The market downturn is here, at least in my market. Anyone else?

182 Replies

It's here. The shift is upon us. Whether a crash is to follow, I am not sure, but the rising tide that we have all been riding for the last 9 nears to reaching it's tipping point. I seriously have no more time to write a post because I have to head out the door to tour 5 properties my buyer wants to see today. Here's what I know. We have been scouring the market for buy and hold and fix and flip since his last project closed about 6 months ago. Sure, we have seen the base hit here, and maybe another single over there. But nothing we were seeing was a solid, double, or triple, let alone the thought of a homerun. For a little perspective, he likes to NET about $40-50k on flips, assuming about $200-250k total investment. Buy and holds he looks for 15% COC, and or about $400/door depending on the project, cash needed, etc etc. Right now he has 5, count them FIVE deals on the table to choose from. All ranging from a 'double' to 'home runs'. Flips looking to net around 40k would be a double, 100k a home run. AND, to make matters worse, we have 5 more to look at today, which all look like solid deals on paper and in photos. So we went from not being able to find a single property that would NET more than $15-20k on a flip, and in the matter of WEEKS at least 5 screaming deals have hit the market, still have not sold, and more seem to be hitting the market daily as we can't even get into them all fast enough to run the reno budgets.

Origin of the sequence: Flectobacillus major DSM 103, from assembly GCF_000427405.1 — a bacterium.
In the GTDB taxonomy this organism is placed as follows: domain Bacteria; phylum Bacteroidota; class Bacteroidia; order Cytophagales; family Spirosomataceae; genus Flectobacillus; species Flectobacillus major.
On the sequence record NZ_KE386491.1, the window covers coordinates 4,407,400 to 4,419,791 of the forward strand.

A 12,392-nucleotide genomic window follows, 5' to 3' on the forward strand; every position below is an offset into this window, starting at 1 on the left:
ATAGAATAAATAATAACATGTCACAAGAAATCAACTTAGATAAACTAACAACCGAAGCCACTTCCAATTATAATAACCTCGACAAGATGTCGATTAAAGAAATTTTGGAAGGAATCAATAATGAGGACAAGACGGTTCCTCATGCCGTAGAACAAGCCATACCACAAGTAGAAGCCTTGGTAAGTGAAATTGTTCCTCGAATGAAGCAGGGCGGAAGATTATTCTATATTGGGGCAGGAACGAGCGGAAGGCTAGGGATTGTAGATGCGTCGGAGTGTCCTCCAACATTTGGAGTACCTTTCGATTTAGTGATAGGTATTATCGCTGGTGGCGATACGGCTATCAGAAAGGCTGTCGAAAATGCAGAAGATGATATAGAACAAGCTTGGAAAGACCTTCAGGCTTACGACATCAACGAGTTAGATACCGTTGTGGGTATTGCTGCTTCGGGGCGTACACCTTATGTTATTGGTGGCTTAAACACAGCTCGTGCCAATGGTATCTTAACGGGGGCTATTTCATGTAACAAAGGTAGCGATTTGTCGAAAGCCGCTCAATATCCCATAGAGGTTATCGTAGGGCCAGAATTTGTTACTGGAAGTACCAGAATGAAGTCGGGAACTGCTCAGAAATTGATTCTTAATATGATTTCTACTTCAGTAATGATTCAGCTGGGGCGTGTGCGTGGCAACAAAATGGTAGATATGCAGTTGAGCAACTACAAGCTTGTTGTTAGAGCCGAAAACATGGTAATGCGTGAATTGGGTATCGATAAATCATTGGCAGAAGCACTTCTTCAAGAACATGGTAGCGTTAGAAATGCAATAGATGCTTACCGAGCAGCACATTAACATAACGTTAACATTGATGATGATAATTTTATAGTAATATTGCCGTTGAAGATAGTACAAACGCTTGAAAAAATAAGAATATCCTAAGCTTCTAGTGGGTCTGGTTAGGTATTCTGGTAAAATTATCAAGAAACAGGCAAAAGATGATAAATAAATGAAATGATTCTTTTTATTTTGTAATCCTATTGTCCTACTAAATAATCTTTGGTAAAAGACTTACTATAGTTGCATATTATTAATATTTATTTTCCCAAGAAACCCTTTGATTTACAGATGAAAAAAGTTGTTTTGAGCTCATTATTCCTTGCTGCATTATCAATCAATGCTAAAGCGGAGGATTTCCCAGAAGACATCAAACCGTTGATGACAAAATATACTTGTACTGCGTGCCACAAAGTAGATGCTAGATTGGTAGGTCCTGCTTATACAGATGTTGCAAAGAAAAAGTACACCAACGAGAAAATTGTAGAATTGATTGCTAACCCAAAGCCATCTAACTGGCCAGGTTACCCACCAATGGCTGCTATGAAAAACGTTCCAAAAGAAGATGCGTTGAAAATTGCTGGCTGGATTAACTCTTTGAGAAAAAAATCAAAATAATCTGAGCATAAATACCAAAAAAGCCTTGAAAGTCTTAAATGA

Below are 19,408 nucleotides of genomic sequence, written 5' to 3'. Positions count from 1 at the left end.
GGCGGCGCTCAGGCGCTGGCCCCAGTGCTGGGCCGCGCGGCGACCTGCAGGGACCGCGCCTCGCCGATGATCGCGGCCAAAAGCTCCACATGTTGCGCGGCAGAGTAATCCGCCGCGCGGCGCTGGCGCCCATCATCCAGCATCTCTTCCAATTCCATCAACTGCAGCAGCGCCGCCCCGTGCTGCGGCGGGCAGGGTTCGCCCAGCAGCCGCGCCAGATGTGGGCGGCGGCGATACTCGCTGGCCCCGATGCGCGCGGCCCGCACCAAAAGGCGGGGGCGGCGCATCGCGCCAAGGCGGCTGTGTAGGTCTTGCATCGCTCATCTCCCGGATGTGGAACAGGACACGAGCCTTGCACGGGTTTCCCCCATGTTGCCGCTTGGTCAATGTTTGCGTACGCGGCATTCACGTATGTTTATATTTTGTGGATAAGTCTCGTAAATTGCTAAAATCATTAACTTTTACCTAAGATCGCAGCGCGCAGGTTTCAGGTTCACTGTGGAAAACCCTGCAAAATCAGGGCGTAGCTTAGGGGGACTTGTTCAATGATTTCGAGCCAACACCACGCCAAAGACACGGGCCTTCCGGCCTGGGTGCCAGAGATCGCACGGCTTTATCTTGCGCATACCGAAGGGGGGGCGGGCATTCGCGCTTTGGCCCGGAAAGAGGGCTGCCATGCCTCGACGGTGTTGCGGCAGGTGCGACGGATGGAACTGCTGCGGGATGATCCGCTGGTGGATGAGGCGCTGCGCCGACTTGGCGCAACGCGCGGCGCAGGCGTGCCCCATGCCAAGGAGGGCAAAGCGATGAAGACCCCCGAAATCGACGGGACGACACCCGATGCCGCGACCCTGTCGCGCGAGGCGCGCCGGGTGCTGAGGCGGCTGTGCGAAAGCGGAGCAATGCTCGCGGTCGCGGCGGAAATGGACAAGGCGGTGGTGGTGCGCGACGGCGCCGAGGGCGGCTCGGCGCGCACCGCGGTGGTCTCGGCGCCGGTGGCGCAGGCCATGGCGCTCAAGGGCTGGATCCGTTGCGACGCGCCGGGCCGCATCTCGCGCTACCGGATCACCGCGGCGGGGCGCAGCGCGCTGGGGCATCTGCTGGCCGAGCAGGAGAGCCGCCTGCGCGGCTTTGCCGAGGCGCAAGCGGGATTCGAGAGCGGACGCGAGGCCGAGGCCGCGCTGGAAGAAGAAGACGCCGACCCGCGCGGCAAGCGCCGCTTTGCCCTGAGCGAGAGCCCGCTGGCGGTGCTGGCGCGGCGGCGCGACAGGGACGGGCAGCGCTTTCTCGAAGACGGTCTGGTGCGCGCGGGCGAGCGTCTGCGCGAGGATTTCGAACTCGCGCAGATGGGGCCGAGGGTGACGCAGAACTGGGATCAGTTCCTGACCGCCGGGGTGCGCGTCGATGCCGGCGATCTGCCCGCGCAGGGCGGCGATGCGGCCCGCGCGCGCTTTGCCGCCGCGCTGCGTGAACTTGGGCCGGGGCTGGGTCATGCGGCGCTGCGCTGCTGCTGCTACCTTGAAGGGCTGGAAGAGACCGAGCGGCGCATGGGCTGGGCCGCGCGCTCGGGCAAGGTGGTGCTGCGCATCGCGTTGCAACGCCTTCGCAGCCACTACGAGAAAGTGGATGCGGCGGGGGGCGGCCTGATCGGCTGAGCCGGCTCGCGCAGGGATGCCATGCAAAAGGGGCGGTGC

Sure, this is  just my anecdotal evidence.  I promise to bring more facts to the discussion to support me claim, I just don't have the time right now with all this opportunity.  I find it extremely hard to believe all the investors in my market, the greater Philadelphia area, have just pick up and quit buying up deals for the month and left them all behind for us.  I think the shift is here.   The question now becomes, do prices level off and allow buyers to catch up that have been struggling to find a place, or does it swing all the way in the other direction and we see prices actually start to drop.